RPP feud intensifies as Rana boycotts meetingThe internal feud in the Rastriya Prajatantra Party has intensified with senior leader Pashupati Shumsher Rana boycotting the party’s crucial executive committee meeting on Tuesday, protesting Chairman Kamal Thapa’s “unilateral” decision to nominate 42 Central Working Committee members.
The internal feud in the Rastriya Prajatantra Party has intensified with senior leader Pashupati Shumsher Rana boycotting the party’s crucial executive committee meeting on Tuesday, protesting Chairman Kamal Thapa’s “unilateral” decision to nominate 42 Central Working Committee members.
The executive committee was called to set the agenda—including the party’s poor showing in the local level elections and the future strategy—for the party’s CWC meeting scheduled for Wednesday. The CWC meeting is the second after the unified RPP was formed in November with the merger of the Rastriya Prajatantra Party Nepal and the RPP.
Leaders from the erstwhile RPP close to Rana have been dissatisfied with Thapa mainly over the issue of selecting the electoral symbol and joining the government.
The rift widened after Thapa nominated 42 central committee members on July 14, without consulting with Rana, to ensure his comfortable majority in the party. Thapa increased the CWC size to 163-member.
“Thapa has the habit of running the party autocratically, which is the main cause of the feud,” a senior leader representing former RPP told the Post.
Thapa is known to be intolerant of opposition and whoever challenges him has ultimately walked away. Padma Sundar Lawoti, Keshar Bahadur Bista and Prakash Chandra Lohani had to leave the party as they challenged its unilateral move, party insiders say.
Leaders close to Chairman Thapa, however, claim that it was Rana who sowed the seed of dispute. A senior leader said the nominations followed Rana’s signature campaign against the party leadership. The split faction needs to muster at least 40 percent majority either in the Parliamentary Party or the CWC to retain the posts of lawmakers who decide to form another party. Otherwise, the establishment can terminate their positions. Thapa appointed members to the CWC to make sure that the dissident faction does not have the required strength.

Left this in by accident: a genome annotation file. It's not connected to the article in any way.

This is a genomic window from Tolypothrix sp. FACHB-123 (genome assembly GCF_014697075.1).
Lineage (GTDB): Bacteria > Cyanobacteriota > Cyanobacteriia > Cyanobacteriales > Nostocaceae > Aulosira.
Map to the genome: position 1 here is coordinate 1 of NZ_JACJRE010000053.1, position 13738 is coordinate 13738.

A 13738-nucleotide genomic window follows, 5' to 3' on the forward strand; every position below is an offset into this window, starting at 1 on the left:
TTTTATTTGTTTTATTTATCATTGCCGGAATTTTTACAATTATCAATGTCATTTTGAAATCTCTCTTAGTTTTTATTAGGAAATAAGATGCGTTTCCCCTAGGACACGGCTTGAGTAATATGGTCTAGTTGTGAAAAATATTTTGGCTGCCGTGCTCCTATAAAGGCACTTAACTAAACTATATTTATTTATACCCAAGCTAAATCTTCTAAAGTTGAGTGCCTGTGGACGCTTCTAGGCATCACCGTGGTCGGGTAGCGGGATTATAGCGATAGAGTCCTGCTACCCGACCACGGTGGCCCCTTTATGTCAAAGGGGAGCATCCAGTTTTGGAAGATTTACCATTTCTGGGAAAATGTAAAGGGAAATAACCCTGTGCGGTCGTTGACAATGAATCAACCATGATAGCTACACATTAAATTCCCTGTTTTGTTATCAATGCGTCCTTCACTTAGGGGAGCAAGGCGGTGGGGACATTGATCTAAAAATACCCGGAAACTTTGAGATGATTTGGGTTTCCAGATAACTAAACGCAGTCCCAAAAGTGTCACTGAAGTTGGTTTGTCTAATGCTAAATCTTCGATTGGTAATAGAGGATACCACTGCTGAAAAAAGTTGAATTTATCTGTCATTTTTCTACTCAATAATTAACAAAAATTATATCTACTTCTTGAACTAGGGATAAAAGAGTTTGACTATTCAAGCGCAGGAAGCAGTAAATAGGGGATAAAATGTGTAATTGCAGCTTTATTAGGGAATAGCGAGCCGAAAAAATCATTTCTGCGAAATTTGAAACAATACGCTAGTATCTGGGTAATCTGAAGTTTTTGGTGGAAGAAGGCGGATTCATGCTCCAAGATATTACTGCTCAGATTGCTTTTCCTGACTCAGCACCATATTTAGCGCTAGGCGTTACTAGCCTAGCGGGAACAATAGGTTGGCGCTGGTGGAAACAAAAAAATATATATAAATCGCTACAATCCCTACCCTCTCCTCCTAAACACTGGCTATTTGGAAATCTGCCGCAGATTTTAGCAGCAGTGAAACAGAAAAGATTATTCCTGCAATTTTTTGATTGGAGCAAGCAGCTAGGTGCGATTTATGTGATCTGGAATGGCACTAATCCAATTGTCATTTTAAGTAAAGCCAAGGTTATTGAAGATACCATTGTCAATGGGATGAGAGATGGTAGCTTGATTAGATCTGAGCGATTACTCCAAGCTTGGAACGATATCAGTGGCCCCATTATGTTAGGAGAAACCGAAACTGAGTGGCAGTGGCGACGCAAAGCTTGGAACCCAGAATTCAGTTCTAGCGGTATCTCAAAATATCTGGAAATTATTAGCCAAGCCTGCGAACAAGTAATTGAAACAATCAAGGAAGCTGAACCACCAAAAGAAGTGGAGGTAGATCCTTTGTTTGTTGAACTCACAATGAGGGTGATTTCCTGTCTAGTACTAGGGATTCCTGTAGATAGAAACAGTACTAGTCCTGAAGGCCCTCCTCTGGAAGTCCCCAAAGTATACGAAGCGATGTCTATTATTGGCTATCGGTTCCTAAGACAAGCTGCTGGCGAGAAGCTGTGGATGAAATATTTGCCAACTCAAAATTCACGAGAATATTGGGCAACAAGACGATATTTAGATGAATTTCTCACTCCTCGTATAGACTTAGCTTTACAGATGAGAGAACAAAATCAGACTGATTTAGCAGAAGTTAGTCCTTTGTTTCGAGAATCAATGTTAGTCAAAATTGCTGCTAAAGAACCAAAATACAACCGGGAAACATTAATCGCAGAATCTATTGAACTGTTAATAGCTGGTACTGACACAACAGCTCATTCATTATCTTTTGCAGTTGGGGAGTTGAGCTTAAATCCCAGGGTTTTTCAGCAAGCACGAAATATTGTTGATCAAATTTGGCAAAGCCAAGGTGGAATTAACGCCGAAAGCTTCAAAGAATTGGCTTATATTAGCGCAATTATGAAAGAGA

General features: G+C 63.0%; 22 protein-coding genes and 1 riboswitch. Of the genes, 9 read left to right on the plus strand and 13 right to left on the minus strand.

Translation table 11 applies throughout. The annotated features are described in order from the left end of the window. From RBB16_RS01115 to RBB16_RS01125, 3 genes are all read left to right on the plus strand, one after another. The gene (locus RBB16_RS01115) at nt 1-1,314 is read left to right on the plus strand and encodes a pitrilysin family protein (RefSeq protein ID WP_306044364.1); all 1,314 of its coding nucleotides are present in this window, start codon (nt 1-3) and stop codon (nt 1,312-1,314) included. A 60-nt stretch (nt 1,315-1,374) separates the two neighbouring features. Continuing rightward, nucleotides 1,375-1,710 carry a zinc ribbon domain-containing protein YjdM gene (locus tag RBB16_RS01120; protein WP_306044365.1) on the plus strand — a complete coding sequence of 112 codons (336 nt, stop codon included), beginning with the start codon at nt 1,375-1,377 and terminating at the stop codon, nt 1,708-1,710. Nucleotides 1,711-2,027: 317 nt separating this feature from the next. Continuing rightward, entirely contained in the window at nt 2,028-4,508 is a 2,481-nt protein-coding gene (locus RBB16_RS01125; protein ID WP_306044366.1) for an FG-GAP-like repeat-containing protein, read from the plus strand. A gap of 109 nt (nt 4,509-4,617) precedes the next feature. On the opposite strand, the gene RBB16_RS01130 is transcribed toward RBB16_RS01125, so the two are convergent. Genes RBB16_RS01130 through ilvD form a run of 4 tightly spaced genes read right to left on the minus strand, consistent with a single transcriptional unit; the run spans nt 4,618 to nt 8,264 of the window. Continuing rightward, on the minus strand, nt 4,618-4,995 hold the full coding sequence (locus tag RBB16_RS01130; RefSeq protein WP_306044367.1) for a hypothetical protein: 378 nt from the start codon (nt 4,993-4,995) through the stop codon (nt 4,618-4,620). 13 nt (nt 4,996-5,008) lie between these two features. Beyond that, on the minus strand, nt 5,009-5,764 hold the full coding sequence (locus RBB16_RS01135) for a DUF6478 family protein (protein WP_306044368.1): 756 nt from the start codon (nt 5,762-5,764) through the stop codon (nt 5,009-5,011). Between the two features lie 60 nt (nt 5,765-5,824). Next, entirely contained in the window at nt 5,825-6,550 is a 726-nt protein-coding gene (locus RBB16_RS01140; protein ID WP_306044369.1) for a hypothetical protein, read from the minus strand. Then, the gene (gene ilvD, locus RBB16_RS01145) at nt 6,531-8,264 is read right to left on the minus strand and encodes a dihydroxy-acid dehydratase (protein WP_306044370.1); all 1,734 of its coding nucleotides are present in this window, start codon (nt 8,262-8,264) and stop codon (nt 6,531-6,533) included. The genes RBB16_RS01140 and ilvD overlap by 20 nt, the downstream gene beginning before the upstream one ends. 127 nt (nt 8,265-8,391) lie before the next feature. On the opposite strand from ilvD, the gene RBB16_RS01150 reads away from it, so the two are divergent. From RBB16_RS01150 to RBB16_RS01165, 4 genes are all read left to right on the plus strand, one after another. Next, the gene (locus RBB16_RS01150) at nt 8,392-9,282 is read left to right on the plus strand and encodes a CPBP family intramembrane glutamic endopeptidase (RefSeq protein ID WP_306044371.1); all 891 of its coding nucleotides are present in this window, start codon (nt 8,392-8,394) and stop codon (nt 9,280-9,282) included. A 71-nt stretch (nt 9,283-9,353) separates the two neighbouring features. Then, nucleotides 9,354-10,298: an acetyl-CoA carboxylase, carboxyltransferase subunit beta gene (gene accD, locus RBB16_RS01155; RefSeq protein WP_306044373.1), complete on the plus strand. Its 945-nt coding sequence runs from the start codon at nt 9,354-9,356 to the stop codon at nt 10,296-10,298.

“We are mediating to resolve the problem,” said Vice-chairman Buddhiman Tamang, who comes from the former RPP. “Nobody wants division. We won’t let it happen.”
Though Rana is unlikely to attend the CWC meeting, leaders from both the factions believe the problem will be resolved while keeping the party unit intact.
Chairman Thapa is mulling over nominating leaders from the Rana faction in around 10 CWC posts that are still vacant. Party Spokesman Sushil Kumar Shrestha, who is close to Thapa, said every decision of the party was taken transparently and that the chairman was open to resolving the problem, “if any”.
Meanwhile, the party’s Executive Committee concluded that in addition to the domestic factors, I/NGOs funded by the United States and the European Union had lobbied against the RPP. According to an assessment presented by Vice-chairman Dhurba Bahadur Pradhan, the I/NGOs worked against the RPP with their propaganda that the party’s agenda of Hinduism was defeated. The report also blames internal feud and extravagant spending by the major parties for the RPP’s electoral drubbing.
The fourth largest party in Parliament won the chairs of four rural municipalities and the mayor in one sub-metropolitan city, leaving the party in the fifth position, behind the Upendra Yadav-led Sanghiya Samajbadi Forum-Nepal.